Protests in Stockholm, including Quran burning, lead to strong condemnation of Turkey

STOCKHOLM, Jan. 21 (Reuters) – Protests in Stockholm on Saturday against Turkey and Sweden’s bid to join NATO, including the burning of a copy of the Quran, have sharply heightened tensions with Turkey at a time when the Nordic country needs Ankara’s support to gain access to military alliance.

“We condemn in the strongest possible terms the vicious attack against our holy book… Allowing this anti-Islam act, which targets Muslims and offends our sacred values, under the guise of freedom of expression, is completely unacceptable said the Turkish Foreign Ministry. said.

The statement was issued after an anti-immigrant politician from the far-right fringe burned a copy of the Quran near the Turkish embassy. The Turkish ministry urged Sweden to take necessary measures against the perpetrators and invited all countries to take concrete steps against Islamophobia.

A separate protest took place in the city in support of the Kurds and against Sweden’s bid to join NATO. A group of pro-Turkish protesters also held a rally outside the embassy. All three events had police permits.

Swedish Foreign Minister Tobias Billstrom said Islamophobic provocations were terrible.

“Sweden has far-reaching freedom of expression, but that does not mean that the Swedish government, or myself, supports the opinions expressed,” Billstrom said on Twitter.

The Quran burning was carried out by Rasmus Paludan, leader of the Danish far-right political party Hard Line. Paludan, who is also a Swedish citizen, has held a number of demonstrations in the past where he burned the Koran.

Paludan was not immediately available by email for comment. The permit he received from the police states that his protest was held against Islam and Turkish President Tayyip Erdogan’s alleged attempt to influence freedom of expression in Sweden.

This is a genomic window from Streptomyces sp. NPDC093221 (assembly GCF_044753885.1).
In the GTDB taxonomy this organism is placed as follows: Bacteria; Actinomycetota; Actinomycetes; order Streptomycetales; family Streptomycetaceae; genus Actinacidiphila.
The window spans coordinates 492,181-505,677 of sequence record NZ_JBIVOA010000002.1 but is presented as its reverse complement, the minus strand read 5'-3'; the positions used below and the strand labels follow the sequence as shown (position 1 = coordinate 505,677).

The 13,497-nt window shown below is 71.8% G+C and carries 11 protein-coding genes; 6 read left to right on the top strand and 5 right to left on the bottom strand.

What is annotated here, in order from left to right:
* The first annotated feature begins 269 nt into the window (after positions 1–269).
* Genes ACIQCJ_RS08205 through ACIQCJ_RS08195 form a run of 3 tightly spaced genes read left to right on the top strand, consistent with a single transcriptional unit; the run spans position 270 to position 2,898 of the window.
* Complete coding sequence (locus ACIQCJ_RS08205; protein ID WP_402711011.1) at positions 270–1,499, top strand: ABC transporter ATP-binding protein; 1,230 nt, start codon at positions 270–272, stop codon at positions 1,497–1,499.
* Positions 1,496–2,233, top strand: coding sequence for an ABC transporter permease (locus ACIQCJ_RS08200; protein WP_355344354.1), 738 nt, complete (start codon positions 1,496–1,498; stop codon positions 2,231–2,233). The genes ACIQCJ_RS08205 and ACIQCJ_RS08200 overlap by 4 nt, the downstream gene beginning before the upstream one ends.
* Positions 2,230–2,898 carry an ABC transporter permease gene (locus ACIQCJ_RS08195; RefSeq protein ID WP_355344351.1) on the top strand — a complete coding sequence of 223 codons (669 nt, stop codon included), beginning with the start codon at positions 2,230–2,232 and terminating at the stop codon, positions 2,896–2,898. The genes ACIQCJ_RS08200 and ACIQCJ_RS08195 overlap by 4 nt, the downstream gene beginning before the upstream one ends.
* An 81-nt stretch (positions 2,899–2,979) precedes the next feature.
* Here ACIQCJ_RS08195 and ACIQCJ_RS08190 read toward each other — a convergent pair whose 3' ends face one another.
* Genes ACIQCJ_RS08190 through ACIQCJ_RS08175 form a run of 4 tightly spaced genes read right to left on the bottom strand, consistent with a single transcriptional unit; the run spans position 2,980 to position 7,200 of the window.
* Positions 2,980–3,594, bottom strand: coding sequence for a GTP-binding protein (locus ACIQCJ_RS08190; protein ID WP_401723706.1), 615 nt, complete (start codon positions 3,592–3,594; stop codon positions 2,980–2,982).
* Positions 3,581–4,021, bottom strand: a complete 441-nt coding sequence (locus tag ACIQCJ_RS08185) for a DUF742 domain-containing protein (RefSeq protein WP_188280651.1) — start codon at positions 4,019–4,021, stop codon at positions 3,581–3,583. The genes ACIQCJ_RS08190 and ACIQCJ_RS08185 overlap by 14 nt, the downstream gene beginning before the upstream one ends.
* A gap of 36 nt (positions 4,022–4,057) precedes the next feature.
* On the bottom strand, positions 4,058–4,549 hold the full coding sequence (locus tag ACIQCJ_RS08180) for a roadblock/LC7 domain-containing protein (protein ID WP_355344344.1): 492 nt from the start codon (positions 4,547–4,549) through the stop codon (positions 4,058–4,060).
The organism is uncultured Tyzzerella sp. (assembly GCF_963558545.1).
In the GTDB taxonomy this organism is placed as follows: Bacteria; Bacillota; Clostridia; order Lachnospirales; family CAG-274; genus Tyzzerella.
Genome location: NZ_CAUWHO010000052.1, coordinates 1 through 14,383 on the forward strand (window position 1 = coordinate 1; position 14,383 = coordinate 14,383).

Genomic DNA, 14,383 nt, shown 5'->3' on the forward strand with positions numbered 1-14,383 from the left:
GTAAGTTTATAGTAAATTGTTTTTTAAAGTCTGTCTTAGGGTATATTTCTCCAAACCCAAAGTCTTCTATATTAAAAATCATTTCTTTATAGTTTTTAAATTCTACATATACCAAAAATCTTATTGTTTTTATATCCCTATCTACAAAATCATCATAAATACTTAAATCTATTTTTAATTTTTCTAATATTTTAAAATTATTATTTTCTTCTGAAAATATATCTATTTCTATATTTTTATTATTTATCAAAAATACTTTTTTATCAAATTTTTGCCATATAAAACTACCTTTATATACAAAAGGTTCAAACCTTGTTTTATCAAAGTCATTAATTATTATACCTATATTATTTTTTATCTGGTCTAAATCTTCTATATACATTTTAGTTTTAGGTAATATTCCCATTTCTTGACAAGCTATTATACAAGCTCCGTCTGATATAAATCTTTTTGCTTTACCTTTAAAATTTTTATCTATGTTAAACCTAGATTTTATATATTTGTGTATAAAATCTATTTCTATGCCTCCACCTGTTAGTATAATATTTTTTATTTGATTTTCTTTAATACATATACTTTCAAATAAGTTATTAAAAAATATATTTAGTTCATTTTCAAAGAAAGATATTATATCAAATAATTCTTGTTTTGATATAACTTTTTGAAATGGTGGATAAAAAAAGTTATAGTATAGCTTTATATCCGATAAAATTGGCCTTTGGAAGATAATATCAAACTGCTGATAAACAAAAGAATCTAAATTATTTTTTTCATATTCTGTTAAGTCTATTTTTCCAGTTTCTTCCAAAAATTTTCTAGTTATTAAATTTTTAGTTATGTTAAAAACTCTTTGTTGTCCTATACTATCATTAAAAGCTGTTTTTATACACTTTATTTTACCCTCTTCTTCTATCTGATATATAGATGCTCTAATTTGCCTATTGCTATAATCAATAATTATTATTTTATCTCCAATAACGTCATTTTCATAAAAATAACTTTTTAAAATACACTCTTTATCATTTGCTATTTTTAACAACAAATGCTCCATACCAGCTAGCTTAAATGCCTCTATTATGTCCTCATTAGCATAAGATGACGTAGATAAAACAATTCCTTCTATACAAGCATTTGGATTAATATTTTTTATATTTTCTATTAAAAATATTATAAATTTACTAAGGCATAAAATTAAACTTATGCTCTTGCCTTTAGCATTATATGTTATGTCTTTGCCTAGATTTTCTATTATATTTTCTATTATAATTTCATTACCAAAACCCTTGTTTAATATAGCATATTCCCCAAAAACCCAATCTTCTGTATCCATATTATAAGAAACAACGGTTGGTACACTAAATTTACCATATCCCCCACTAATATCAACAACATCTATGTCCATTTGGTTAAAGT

Several Arab countries, including Saudi Arabia, Jordan and Kuwait, denounced the Quran burning. “Saudi Arabia calls for spreading the values ​​of dialogue, tolerance and coexistence, and rejects hate and extremism,” the Saudi foreign ministry said in a statement.

Sweden and Finland applied to join NATO last year after Russia’s invasion of Ukraine, but all 30 member states must approve their bids. Turkey has said Sweden in particular must first take a clearer stance against what it sees as terrorists, mainly Kurdish militants and a group it blames for a 2016 coup attempt.

At the demonstration to protest Sweden’s NATO bid and show support for the Kurds, speakers stood in front of a large red banner reading “We are all PKK”, referring to the Kurdistan Workers’ Party banned in Turkey, Sweden and the United States. among other countries, and addressed several hundred pro-Kurdish and leftist supporters.

“We will continue our opposition to the Swedish NATO request,” Thomas Pettersson, spokesman for Alliance Against NATO and one of the organizers of the demonstration, told Reuters.

According to the police, the situation at all three demonstrations was calm.


Earlier on Saturday, Turkey said it had canceled a planned visit to Ankara by Sweden’s defense minister due to lack of measures to contain the protests.

“At the moment, the visit of Swedish Defense Minister Pal Jonson to Turkey on January 27 has become meaningless. Therefore, we canceled the visit,” Defense Minister Hulusi Akar said.

Jonson said separately that he and Akar had met Friday at a meeting of Western allies in Germany and had decided to postpone the planned meeting.

Akar said he had discussed with Erdogan the lack of measures to limit protests in Sweden against Turkey and conveyed Ankara’s response to Jonson on the sidelines of a Ukrainian Defense Contact Group meeting.

“It is unacceptable not to take action or respond to these (protests). Necessary things had to be done, measures should have been taken,” Akar said, according to a statement from Turkey’s defense ministry.

The Turkish Foreign Ministry had already summoned the Swedish ambassador on Friday because of the planned protests.

Finland and Sweden signed a three-pronged agreement with Turkey in 2022 to address Ankara’s objections to their NATO membership. Sweden says it has fulfilled its part of the memorandum, but Turkey is demanding more, including the extradition of 130 people it considers terrorists.

(This story has been corrected to remove the erroneous reference to Morocco in the ninth paragraph)

Reporting by Omer Berberoglu in Istanbul and Niklas Pollard and Simon Johnson in Stockholm Additional reporting by Moaz Abd-Alaziz in Cairo Writing by Ezgi Erkoyun and Niklas Pollard Editing by Toby Chopra and Frances Kerry

Our Standards: The Thomson Reuters Principles of Trust.

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